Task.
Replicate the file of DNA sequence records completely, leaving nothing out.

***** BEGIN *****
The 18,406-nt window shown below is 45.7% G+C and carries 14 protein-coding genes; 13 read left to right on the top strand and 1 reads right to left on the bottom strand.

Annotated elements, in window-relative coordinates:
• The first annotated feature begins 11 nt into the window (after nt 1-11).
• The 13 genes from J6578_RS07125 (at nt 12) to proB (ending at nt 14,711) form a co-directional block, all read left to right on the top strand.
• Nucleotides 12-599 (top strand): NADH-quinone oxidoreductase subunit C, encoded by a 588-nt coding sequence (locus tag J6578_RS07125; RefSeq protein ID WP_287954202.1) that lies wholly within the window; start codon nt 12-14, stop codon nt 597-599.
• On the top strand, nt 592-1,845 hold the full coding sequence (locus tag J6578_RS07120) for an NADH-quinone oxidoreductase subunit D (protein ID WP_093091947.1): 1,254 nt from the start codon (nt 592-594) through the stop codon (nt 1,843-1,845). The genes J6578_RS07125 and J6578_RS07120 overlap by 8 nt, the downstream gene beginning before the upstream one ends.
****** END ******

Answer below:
The 18,406-nt window shown below is 45.7% G+C and carries 14 protein-coding genes; 13 read left to right on the top strand and 1 reads right to left on the bottom strand.

Annotated elements, in window-relative coordinates:
• The first annotated feature begins 11 nt into the window (after nt 1-11).
• The 13 genes from J6578_RS07125 (at nt 12) to proB (ending at nt 14,711) form a co-directional block, all read left to right on the top strand.
• Nucleotides 12-599 (top strand): NADH-quinone oxidoreductase subunit C, encoded by a 588-nt coding sequence (locus tag J6578_RS07125; RefSeq protein ID WP_287954202.1) that lies wholly within the window; start codon nt 12-14, stop codon nt 597-599.
• On the top strand, nt 592-1,845 hold the full coding sequence (locus tag J6578_RS07120) for an NADH-quinone oxidoreductase subunit D (protein ID WP_093091947.1): 1,254 nt from the start codon (nt 592-594) through the stop codon (nt 1,843-1,845). The genes J6578_RS07125 and J6578_RS07120 overlap by 8 nt, the downstream gene beginning before the upstream one ends.